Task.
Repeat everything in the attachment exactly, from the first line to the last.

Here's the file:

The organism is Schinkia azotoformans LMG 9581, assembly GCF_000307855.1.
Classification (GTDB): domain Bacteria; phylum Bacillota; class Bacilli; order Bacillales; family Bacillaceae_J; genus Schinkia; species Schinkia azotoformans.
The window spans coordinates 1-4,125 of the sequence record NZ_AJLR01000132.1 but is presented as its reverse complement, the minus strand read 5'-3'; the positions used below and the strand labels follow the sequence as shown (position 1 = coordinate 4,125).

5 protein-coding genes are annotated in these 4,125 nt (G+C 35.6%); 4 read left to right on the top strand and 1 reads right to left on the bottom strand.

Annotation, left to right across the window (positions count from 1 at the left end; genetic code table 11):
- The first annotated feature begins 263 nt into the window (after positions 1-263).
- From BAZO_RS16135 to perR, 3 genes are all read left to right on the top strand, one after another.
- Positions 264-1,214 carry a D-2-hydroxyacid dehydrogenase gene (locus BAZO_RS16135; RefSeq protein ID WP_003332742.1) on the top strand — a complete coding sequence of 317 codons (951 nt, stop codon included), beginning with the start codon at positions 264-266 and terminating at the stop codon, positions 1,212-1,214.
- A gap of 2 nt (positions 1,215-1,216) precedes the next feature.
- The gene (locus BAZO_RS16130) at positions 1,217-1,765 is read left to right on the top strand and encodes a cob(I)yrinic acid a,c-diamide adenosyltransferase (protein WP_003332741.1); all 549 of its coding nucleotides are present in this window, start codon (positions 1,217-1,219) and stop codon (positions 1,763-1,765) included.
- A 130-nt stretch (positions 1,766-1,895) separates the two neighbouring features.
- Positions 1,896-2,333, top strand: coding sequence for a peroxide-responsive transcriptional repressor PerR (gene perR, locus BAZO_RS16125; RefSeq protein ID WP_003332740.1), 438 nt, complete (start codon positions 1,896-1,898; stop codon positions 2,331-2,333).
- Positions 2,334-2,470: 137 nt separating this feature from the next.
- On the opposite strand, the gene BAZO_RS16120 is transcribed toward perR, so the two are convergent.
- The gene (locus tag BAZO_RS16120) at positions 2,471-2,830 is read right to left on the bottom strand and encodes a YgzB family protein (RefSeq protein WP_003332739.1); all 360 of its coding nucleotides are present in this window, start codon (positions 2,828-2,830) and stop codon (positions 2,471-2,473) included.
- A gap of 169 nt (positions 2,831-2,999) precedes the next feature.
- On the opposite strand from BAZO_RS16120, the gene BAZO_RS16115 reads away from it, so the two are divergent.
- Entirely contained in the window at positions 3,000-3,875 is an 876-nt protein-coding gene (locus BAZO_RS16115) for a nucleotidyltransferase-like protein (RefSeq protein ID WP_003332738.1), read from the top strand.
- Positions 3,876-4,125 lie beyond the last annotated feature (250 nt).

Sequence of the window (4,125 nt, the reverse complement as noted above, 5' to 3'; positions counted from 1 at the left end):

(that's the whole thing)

The organism is Schinkia azotoformans LMG 9581, assembly GCF_000307855.1.
Classification (GTDB): domain Bacteria; phylum Bacillota; class Bacilli; order Bacillales; family Bacillaceae_J; genus Schinkia; species Schinkia azotoformans.
The window spans coordinates 1-4,125 of the sequence record NZ_AJLR01000132.1 but is presented as its reverse complement, the minus strand read 5'-3'; the positions used below and the strand labels follow the sequence as shown (position 1 = coordinate 4,125).

5 protein-coding genes are annotated in these 4,125 nt (G+C 35.6%); 4 read left to right on the top strand and 1 reads right to left on the bottom strand.

Annotation, left to right across the window (positions count from 1 at the left end; genetic code table 11):
- The first annotated feature begins 263 nt into the window (after positions 1-263).
- From BAZO_RS16135 to perR, 3 genes are all read left to right on the top strand, one after another.
- Positions 264-1,214 carry a D-2-hydroxyacid dehydrogenase gene (locus BAZO_RS16135; RefSeq protein ID WP_003332742.1) on the top strand — a complete coding sequence of 317 codons (951 nt, stop codon included), beginning with the start codon at positions 264-266 and terminating at the stop codon, positions 1,212-1,214.
- A gap of 2 nt (positions 1,215-1,216) precedes the next feature.
- The gene (locus BAZO_RS16130) at positions 1,217-1,765 is read left to right on the top strand and encodes a cob(I)yrinic acid a,c-diamide adenosyltransferase (protein WP_003332741.1); all 549 of its coding nucleotides are present in this window, start codon (positions 1,217-1,219) and stop codon (positions 1,763-1,765) included.
- A 130-nt stretch (positions 1,766-1,895) separates the two neighbouring features.
- Positions 1,896-2,333, top strand: coding sequence for a peroxide-responsive transcriptional repressor PerR (gene perR, locus BAZO_RS16125; RefSeq protein ID WP_003332740.1), 438 nt, complete (start codon positions 1,896-1,898; stop codon positions 2,331-2,333).
- Positions 2,334-2,470: 137 nt separating this feature from the next.
- On the opposite strand, the gene BAZO_RS16120 is transcribed toward perR, so the two are convergent.
- The gene (locus tag BAZO_RS16120) at positions 2,471-2,830 is read right to left on the bottom strand and encodes a YgzB family protein (RefSeq protein WP_003332739.1); all 360 of its coding nucleotides are present in this window, start codon (positions 2,828-2,830) and stop codon (positions 2,471-2,473) included.
- A gap of 169 nt (positions 2,831-2,999) precedes the next feature.
- On the opposite strand from BAZO_RS16120, the gene BAZO_RS16115 reads away from it, so the two are divergent.
- Entirely contained in the window at positions 3,000-3,875 is an 876-nt protein-coding gene (locus BAZO_RS16115) for a nucleotidyltransferase-like protein (RefSeq protein ID WP_003332738.1), read from the top strand.
- Positions 3,876-4,125 lie beyond the last annotated feature (250 nt).

Sequence of the window (4,125 nt, the reverse complement as noted above, 5' to 3'; positions counted from 1 at the left end):